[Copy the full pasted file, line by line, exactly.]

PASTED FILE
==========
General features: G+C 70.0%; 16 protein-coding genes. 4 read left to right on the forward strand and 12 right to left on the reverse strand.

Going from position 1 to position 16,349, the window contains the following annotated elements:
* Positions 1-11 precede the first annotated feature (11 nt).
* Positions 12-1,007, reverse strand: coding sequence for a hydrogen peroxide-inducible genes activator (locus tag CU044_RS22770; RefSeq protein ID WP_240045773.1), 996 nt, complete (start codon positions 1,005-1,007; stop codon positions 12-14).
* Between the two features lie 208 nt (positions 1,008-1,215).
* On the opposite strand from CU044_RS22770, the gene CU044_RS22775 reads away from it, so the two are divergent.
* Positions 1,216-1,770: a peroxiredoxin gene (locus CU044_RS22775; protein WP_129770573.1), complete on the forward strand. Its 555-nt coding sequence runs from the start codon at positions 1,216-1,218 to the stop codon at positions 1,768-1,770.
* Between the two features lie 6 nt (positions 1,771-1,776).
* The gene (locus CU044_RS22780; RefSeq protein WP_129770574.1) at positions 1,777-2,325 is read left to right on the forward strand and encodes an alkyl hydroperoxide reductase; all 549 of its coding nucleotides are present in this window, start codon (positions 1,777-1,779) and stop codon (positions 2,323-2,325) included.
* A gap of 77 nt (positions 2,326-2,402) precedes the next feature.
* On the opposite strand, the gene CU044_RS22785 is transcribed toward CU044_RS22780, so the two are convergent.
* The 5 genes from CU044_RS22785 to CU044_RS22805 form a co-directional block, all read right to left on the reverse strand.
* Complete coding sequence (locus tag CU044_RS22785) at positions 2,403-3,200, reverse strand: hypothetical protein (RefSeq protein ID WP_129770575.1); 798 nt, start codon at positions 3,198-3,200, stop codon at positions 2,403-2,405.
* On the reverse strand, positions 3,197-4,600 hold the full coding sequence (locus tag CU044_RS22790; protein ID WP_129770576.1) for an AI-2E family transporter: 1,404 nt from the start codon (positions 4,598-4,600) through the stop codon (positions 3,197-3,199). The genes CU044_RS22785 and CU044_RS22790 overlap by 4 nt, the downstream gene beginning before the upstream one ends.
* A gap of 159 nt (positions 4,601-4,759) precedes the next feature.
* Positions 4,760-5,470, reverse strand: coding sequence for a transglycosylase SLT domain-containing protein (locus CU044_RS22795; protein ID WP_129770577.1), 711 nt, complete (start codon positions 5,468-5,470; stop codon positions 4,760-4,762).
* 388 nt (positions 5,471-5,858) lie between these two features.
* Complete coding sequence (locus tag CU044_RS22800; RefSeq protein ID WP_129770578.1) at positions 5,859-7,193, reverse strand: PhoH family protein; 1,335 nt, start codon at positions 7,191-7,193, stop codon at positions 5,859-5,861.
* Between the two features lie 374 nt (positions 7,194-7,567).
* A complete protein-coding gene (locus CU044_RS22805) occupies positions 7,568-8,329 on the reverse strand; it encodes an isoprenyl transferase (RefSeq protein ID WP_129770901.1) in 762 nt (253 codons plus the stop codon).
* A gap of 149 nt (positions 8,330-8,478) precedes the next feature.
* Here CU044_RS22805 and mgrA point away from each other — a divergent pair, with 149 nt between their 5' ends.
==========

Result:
General features: G+C 70.0%; 16 protein-coding genes. 4 read left to right on the forward strand and 12 right to left on the reverse strand.

Going from position 1 to position 16,349, the window contains the following annotated elements:
* Positions 1-11 precede the first annotated feature (11 nt).
* Positions 12-1,007, reverse strand: coding sequence for a hydrogen peroxide-inducible genes activator (locus tag CU044_RS22770; RefSeq protein ID WP_240045773.1), 996 nt, complete (start codon positions 1,005-1,007; stop codon positions 12-14).
* Between the two features lie 208 nt (positions 1,008-1,215).
* On the opposite strand from CU044_RS22770, the gene CU044_RS22775 reads away from it, so the two are divergent.
* Positions 1,216-1,770: a peroxiredoxin gene (locus CU044_RS22775; protein WP_129770573.1), complete on the forward strand. Its 555-nt coding sequence runs from the start codon at positions 1,216-1,218 to the stop codon at positions 1,768-1,770.
* Between the two features lie 6 nt (positions 1,771-1,776).
* The gene (locus CU044_RS22780; RefSeq protein WP_129770574.1) at positions 1,777-2,325 is read left to right on the forward strand and encodes an alkyl hydroperoxide reductase; all 549 of its coding nucleotides are present in this window, start codon (positions 1,777-1,779) and stop codon (positions 2,323-2,325) included.
* A gap of 77 nt (positions 2,326-2,402) precedes the next feature.
* On the opposite strand, the gene CU044_RS22785 is transcribed toward CU044_RS22780, so the two are convergent.
* The 5 genes from CU044_RS22785 to CU044_RS22805 form a co-directional block, all read right to left on the reverse strand.
* Complete coding sequence (locus tag CU044_RS22785) at positions 2,403-3,200, reverse strand: hypothetical protein (RefSeq protein ID WP_129770575.1); 798 nt, start codon at positions 3,198-3,200, stop codon at positions 2,403-2,405.
* On the reverse strand, positions 3,197-4,600 hold the full coding sequence (locus tag CU044_RS22790; protein ID WP_129770576.1) for an AI-2E family transporter: 1,404 nt from the start codon (positions 4,598-4,600) through the stop codon (positions 3,197-3,199). The genes CU044_RS22785 and CU044_RS22790 overlap by 4 nt, the downstream gene beginning before the upstream one ends.
* A gap of 159 nt (positions 4,601-4,759) precedes the next feature.
* Positions 4,760-5,470, reverse strand: coding sequence for a transglycosylase SLT domain-containing protein (locus CU044_RS22795; protein ID WP_129770577.1), 711 nt, complete (start codon positions 5,468-5,470; stop codon positions 4,760-4,762).
* 388 nt (positions 5,471-5,858) lie between these two features.
* Complete coding sequence (locus tag CU044_RS22800; RefSeq protein ID WP_129770578.1) at positions 5,859-7,193, reverse strand: PhoH family protein; 1,335 nt, start codon at positions 7,191-7,193, stop codon at positions 5,859-5,861.
* Between the two features lie 374 nt (positions 7,194-7,567).
* A complete protein-coding gene (locus CU044_RS22805) occupies positions 7,568-8,329 on the reverse strand; it encodes an isoprenyl transferase (RefSeq protein ID WP_129770901.1) in 762 nt (253 codons plus the stop codon).
* A gap of 149 nt (positions 8,330-8,478) precedes the next feature.
* Here CU044_RS22805 and mgrA point away from each other — a divergent pair, with 149 nt between their 5' ends.